On Easter Sunday, WGN debuted its new series, Salem. The show is the network’s first original series, and the jury is out on whether it will maintain a viable audience. Overall, critics believe that the series may rely too much on overused sources of shock value to remain afloat in the cutthroat primetime market, and that was enough to secure its relatively large viewing audience for the premier. The show did indeed exploit all the popular sources of entertainment value on TV today: gratuitous sex, violence, demonic possession, supernatural phenomena, radical religion, and, of course, the social controversy of abortion.
The show is set in 17th-century Massachusetts, and the inhabitants of Salem are bound to laws dictated by Puritanism, prohibiting and severely punishing any act seen as sexually immoral. As a result of their skewed view of sex, Puritans immortalized offenses against sexual morality by forcing perpetrators to wear symbols of their crimes, and assigning blame even to their children, who would be viewed as illegitimate for as long as they lived.
In the opening scenes of Salem, we learn that a young couple has conceived a child out of wedlock. The father goes off to war, leaving behind the unwed mother, Mary. The show doesn’t depict the decision-making process of the mother, but ultimately she concludes that sacrificing the baby to Satan in exchange for great power is better than giving birth to an illegitimate child in Salem.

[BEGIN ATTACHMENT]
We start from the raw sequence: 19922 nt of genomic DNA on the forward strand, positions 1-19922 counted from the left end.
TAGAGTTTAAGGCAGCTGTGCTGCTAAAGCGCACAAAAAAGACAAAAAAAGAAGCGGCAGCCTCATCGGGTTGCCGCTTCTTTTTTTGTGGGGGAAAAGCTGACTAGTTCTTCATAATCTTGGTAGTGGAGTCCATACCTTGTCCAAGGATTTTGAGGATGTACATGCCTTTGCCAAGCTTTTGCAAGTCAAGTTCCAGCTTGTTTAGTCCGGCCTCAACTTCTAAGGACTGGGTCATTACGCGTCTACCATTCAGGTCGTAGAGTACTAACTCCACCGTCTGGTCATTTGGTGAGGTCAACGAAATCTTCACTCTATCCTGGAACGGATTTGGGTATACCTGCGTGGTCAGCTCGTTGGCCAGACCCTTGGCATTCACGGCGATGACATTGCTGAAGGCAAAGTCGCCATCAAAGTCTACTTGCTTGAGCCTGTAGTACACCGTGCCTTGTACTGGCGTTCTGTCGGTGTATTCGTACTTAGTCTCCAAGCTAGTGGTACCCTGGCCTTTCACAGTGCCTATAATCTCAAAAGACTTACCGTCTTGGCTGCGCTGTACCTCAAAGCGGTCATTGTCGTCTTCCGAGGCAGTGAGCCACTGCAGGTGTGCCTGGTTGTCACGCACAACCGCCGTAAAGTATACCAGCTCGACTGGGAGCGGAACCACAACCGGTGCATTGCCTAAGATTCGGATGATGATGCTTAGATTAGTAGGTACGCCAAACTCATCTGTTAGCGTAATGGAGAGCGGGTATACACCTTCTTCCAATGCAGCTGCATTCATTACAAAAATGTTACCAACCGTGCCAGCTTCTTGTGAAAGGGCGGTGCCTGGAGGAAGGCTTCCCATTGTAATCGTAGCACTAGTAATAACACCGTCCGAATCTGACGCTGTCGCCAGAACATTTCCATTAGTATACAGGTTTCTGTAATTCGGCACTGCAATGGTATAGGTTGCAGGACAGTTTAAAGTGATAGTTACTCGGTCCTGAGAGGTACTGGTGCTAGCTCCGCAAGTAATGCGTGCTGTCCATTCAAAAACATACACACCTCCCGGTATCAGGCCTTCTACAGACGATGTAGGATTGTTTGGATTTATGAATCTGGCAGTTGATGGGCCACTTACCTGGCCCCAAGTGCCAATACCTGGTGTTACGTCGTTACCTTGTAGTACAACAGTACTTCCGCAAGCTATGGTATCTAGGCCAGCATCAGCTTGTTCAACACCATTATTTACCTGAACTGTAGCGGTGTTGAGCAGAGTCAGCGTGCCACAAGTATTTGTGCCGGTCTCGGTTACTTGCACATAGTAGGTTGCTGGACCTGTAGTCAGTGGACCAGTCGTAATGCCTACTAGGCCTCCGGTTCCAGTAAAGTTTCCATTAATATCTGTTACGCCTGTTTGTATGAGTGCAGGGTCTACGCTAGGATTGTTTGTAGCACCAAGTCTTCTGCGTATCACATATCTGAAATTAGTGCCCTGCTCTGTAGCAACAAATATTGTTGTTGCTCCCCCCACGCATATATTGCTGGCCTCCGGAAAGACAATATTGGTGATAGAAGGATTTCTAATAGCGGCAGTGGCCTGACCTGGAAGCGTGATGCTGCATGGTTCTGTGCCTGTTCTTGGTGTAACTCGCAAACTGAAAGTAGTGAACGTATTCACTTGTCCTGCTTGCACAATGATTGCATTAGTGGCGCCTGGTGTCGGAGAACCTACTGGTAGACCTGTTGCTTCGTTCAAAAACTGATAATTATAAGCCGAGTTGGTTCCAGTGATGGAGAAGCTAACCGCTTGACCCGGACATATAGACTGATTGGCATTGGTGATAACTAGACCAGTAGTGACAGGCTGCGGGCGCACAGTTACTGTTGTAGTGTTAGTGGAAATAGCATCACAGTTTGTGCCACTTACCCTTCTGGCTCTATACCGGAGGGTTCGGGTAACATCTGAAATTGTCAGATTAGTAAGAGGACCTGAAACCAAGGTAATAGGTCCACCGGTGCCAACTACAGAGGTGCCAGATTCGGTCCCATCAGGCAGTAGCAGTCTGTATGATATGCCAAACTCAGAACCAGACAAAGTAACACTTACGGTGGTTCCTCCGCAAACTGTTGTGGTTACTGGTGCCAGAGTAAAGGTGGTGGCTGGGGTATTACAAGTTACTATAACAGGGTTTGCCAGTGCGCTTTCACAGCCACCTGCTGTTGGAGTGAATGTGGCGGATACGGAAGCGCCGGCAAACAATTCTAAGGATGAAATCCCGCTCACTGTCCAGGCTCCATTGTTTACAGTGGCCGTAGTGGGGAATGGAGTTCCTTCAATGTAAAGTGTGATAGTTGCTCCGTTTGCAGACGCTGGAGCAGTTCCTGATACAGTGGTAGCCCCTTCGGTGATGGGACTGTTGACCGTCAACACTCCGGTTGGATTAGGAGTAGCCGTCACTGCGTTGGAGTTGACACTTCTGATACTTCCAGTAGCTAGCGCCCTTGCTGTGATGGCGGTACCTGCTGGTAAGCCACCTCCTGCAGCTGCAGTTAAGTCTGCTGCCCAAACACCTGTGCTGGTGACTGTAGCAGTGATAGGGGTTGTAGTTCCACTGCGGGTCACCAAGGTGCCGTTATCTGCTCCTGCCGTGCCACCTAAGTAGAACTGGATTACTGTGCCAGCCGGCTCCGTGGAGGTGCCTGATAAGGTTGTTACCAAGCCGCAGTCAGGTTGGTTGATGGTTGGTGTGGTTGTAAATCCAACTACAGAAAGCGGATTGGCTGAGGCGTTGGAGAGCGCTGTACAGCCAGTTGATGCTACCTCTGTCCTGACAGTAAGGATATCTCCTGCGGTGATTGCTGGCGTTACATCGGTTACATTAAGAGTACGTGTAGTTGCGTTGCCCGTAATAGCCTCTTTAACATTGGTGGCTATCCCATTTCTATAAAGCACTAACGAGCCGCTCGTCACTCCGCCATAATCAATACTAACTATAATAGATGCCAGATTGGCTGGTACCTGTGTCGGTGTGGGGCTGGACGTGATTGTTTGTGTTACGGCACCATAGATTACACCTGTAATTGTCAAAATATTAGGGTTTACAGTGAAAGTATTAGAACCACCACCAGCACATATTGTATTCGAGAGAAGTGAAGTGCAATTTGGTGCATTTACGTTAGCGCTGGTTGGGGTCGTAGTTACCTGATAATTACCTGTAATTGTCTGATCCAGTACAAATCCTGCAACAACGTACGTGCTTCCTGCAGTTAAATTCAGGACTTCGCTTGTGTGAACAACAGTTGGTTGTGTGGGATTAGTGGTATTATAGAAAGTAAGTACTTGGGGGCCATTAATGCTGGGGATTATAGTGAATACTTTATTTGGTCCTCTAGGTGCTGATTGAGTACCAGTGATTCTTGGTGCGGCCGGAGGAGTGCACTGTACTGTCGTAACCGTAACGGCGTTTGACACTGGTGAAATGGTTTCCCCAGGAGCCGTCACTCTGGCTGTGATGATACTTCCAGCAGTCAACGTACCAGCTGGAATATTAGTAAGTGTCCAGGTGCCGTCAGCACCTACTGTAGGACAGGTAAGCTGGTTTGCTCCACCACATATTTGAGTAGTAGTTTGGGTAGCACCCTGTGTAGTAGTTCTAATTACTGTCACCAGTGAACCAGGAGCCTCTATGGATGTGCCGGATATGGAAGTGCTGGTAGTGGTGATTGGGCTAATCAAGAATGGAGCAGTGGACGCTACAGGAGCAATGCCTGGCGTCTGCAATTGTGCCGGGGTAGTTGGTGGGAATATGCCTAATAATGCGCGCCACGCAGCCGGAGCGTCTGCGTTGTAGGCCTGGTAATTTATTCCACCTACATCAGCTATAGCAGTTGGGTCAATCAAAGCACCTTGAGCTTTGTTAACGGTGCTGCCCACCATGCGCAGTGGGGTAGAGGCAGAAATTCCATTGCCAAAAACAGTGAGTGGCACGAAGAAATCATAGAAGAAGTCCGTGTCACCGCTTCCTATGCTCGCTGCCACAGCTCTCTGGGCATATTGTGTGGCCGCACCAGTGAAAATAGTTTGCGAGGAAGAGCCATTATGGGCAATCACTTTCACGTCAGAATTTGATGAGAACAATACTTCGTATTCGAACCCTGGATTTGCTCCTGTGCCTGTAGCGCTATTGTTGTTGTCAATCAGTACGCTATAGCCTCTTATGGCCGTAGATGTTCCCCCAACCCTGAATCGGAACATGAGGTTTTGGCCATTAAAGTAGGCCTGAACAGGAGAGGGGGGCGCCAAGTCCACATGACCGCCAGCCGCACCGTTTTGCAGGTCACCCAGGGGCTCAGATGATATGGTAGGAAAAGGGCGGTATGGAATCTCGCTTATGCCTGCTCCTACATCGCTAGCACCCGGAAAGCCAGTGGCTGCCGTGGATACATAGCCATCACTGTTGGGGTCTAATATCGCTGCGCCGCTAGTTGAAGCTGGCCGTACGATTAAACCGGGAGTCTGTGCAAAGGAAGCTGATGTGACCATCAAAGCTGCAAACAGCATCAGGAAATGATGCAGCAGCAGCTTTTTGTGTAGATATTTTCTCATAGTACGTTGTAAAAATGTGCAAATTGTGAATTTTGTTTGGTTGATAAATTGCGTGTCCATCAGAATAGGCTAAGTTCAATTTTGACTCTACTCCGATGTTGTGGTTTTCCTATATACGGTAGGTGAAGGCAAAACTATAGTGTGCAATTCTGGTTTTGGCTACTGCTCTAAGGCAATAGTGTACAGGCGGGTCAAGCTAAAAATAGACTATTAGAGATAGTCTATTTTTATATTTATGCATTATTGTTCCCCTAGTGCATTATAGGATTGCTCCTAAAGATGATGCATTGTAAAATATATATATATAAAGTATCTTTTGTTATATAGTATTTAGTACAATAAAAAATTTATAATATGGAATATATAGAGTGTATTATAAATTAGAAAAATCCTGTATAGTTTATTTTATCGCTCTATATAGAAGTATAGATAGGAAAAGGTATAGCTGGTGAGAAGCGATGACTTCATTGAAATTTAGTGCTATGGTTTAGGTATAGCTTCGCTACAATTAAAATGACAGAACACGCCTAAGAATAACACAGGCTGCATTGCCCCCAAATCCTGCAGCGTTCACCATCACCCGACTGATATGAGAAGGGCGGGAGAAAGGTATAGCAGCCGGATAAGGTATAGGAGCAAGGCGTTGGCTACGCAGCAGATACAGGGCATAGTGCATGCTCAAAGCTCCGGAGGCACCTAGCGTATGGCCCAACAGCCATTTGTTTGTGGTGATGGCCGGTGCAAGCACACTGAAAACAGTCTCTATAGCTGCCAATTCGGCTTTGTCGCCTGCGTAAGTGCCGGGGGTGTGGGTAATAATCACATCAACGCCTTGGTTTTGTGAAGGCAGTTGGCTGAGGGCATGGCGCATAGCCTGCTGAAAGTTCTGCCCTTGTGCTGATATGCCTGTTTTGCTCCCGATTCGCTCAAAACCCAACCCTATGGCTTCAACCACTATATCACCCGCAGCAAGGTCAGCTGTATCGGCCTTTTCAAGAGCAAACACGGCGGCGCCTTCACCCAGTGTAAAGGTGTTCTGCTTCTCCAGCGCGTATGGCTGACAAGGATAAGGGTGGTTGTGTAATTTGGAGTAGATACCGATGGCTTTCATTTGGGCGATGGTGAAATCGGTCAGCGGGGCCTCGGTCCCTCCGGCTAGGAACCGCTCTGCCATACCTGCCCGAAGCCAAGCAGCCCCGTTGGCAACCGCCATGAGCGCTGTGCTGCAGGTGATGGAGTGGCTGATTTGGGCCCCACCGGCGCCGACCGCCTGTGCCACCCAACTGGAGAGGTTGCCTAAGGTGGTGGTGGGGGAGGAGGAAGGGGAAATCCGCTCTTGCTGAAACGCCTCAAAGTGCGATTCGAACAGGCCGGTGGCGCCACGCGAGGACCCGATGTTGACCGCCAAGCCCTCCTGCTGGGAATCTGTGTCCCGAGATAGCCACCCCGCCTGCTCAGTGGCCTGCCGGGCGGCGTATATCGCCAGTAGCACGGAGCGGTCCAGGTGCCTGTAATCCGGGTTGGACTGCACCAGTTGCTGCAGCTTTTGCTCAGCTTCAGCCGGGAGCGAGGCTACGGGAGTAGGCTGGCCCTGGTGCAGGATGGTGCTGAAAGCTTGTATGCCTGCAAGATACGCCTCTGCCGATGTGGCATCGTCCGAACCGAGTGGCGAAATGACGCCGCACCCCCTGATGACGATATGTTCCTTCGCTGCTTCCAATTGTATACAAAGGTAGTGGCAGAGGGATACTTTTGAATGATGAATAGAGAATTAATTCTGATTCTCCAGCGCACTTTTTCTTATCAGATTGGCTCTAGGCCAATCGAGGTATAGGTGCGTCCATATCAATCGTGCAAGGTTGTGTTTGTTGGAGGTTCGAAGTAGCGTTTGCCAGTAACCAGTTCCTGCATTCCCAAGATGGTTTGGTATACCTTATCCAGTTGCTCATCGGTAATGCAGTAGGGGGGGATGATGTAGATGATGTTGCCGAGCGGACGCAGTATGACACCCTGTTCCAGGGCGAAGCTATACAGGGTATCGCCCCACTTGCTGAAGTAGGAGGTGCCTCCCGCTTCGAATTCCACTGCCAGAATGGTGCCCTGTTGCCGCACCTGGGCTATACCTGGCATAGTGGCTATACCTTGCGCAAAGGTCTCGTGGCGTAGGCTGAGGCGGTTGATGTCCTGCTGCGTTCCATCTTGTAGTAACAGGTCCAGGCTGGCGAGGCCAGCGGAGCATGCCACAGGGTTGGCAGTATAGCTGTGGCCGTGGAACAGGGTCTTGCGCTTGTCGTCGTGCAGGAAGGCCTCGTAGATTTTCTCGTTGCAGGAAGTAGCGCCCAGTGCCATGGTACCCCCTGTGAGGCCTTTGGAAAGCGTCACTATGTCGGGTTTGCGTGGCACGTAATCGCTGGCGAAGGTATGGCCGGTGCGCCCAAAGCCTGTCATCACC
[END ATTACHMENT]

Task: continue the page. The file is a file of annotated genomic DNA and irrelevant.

Her friend, who practices witchcraft, takes her to the forest and begins to perform the sacrificial ritual. The scene quickly becomes nightmarish as cockroaches and slime creep over the mother’s body, who had changed her mind about the abortion but is forced by her friend to proceed. The whole process seems to take place supernaturally, because after the slime and cockroaches disappear, the formerly-burgeoning belly is flat, indicating that the baby is gone, though you never see its body. Later, small skulls – said to be those of the “unborn” sacrificed to Satan – are found hanging from trees near the satanic rituals in the woods.
During the forced abortion process, the mother’s friend responds to her protests, hypnotically telling her that there is no place for the baby in Salem. She says that the forest will look after the baby’s soul, and her own. And she says that in exchange for the mother’s offering (to Satan), she will receive ultimate power. Notably, from that point on, Mary – up to then portrayed as meek and loving – is the show’s most wicked character. Her transformation is on the one hand expected, since Mary had consciously assented to sacrificing her child at some point prior to the act, but also tragic, because ultimately the deed was done against her will.
Salem is rife with creative license to butcher history and incorporate fictional supernatural events that don’t accurately reflect the real history of the “witch hunts” of the time, but the fantastical element unfortunately does not explain away the gruesome and tragic circumstances of the show’s abortion, which are more or less reflective of reality. Abortions are often forced or coerced; they are gruesome (sometimes deadly), and they leave mothers transformed for the worse.